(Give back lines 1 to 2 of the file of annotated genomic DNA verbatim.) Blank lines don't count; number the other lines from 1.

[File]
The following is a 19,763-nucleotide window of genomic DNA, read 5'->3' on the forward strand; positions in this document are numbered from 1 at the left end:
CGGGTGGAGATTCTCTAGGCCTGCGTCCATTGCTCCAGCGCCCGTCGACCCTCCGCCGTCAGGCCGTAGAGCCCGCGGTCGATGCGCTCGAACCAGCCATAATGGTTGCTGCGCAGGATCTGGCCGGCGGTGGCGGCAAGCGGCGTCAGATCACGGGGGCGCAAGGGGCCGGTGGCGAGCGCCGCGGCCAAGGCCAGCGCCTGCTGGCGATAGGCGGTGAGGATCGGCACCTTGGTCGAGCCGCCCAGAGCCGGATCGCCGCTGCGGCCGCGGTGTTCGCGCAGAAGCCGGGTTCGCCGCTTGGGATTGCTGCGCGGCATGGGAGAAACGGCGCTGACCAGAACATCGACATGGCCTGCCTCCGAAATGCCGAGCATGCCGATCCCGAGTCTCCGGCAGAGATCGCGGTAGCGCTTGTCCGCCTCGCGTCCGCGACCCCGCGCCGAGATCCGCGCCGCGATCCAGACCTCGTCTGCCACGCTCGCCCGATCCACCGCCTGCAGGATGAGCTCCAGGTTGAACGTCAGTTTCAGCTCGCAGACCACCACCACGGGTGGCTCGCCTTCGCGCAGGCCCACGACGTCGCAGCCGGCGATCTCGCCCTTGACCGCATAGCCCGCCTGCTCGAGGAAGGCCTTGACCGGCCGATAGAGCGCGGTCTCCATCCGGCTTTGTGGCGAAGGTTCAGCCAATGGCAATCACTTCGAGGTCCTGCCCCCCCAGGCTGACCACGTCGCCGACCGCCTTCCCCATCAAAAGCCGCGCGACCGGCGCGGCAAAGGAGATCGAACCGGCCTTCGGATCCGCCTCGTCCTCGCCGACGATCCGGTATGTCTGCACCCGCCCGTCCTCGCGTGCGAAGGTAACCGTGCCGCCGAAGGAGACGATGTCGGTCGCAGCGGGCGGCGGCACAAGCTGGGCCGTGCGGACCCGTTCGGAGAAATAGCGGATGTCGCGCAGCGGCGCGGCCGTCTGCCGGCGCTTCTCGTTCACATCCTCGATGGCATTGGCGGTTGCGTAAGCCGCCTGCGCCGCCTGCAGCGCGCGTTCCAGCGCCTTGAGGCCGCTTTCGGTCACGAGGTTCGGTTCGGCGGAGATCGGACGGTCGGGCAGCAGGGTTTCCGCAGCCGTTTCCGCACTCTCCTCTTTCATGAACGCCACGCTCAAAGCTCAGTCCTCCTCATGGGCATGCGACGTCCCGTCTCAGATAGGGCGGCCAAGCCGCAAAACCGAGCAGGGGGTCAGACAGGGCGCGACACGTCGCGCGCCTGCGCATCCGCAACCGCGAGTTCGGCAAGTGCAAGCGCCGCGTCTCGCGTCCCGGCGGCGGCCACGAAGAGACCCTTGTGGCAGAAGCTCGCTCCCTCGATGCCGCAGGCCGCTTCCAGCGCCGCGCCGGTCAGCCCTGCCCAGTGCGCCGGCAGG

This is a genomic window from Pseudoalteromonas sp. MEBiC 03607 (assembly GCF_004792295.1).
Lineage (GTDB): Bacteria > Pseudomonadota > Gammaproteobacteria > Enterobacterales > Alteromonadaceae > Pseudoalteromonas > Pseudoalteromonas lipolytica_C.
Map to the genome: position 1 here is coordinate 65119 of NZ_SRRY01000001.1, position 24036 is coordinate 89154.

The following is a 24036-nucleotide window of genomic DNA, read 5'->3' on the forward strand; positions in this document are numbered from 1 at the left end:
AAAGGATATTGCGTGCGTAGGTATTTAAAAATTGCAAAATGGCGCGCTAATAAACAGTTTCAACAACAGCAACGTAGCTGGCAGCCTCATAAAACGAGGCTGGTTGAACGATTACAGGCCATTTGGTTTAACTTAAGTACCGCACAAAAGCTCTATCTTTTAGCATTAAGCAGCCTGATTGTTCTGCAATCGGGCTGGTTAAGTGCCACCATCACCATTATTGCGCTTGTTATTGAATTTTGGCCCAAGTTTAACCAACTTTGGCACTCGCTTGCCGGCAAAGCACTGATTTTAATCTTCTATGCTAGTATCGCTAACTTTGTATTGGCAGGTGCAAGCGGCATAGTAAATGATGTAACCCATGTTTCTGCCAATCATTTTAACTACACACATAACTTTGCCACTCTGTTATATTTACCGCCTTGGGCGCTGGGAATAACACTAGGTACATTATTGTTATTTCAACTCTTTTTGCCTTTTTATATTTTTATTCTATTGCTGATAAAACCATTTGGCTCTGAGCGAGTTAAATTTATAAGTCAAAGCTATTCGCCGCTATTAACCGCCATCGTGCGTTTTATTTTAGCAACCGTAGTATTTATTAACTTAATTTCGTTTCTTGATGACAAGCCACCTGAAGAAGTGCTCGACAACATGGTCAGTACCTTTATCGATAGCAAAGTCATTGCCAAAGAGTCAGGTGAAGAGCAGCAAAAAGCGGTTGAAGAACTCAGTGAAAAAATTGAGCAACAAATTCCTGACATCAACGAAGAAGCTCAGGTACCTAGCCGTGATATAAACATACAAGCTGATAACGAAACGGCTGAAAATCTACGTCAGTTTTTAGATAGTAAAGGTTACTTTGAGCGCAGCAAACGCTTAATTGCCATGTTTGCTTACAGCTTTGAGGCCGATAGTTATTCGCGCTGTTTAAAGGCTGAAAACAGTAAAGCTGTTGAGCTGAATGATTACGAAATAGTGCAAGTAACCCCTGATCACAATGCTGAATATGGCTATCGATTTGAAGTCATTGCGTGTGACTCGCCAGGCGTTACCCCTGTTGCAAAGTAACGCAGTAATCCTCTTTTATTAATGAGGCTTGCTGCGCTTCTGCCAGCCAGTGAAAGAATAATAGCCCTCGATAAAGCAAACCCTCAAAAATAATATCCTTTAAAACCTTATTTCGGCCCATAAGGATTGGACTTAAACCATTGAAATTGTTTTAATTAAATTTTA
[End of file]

The following is a 19,763-nucleotide window of genomic DNA, read 5'->3' on the forward strand; positions in this document are numbered from 1 at the left end:
CGGGTGGAGATTCTCTAGGCCTGCGTCCATTGCTCCAGCGCCCGTCGACCCTCCGCCGTCAGGCCGTAGAGCCCGCGGTCGATGCGCTCGAACCAGCCATAATGGTTGCTGCGCAGGATCTGGCCGGCGGTGGCGGCAAGCGGCGTCAGATCACGGGGGCGCAAGGGGCCGGTGGCGAGCGCCGCGGCCAAGGCCAGCGCCTGCTGGCGATAGGCGGTGAGGATCGGCACCTTGGTCGAGCCGCCCAGAGCCGGATCGCCGCTGCGGCCGCGGTGTTCGCGCAGAAGCCGGGTTCGCCGCTTGGGATTGCTGCGCGGCATGGGAGAAACGGCGCTGACCAGAACATCGACATGGCCTGCCTCCGAAATGCCGAGCATGCCGATCCCGAGTCTCCGGCAGAGATCGCGGTAGCGCTTGTCCGCCTCGCGTCCGCGACCCCGCGCCGAGATCCGCGCCGCGATCCAGACCTCGTCTGCCACGCTCGCCCGATCCACCGCCTGCAGGATGAGCTCCAGGTTGAACGTCAGTTTCAGCTCGCAGACCACCACCACGGGTGGCTCGCCTTCGCGCAGGCCCACGACGTCGCAGCCGGCGATCTCGCCCTTGACCGCATAGCCCGCCTGCTCGAGGAAGGCCTTGACCGGCCGATAGAGCGCGGTCTCCATCCGGCTTTGTGGCGAAGGTTCAGCCAATGGCAATCACTTCGAGGTCCTGCCCCCCCAGGCTGACCACGTCGCCGACCGCCTTCCCCATCAAAAGCCGCGCGACCGGCGCGGCAAAGGAGATCGAACCGGCCTTCGGATCCGCCTCGTCCTCGCCGACGATCCGGTATGTCTGCACCCGCCCGTCCTCGCGTGCGAAGGTAACCGTGCCGCCGAAGGAGACGATGTCGGTCGCAGCGGGCGGCGGCACAAGCTGGGCCGTGCGGACCCGTTCGGAGAAATAGCGGATGTCGCGCAGCGGCGCGGCCGTCTGCCGGCGCTTCTCGTTCACATCCTCGATGGCATTGGCGGTTGCGTAAGCCGCCTGCGCCGCCTGCAGCGCGCGTTCCAGCGCCTTGAGGCCGCTTTCGGTCACGAGGTTCGGTTCGGCGGAGATCGGACGGTCGGGCAGCAGGGTTTCCGCAGCCGTTTCCGCACTCTCCTCTTTCATGAACGCCACGCTCAAAGCTCAGTCCTCCTCATGGGCATGCGACGTCCCGTCTCAGATAGGGCGGCCAAGCCGCAAAACCGAGCAGGGGGTCAGACAGGGCGCGACACGTCGCGCGCCTGCGCATCCGCAACCGCGAGTTCGGCAAGTGCAAGCGCCGCGTCTCGCGTCCCGGCGGCGGCCACGAAGAGACCCTTGTGGCAGAAGCTCGCTCCCTCGATGCCGCAGGCCGCTTCCAGCGCCGCGCCGGTCAGCCCTGCCCAGTGCGCCGGCAGG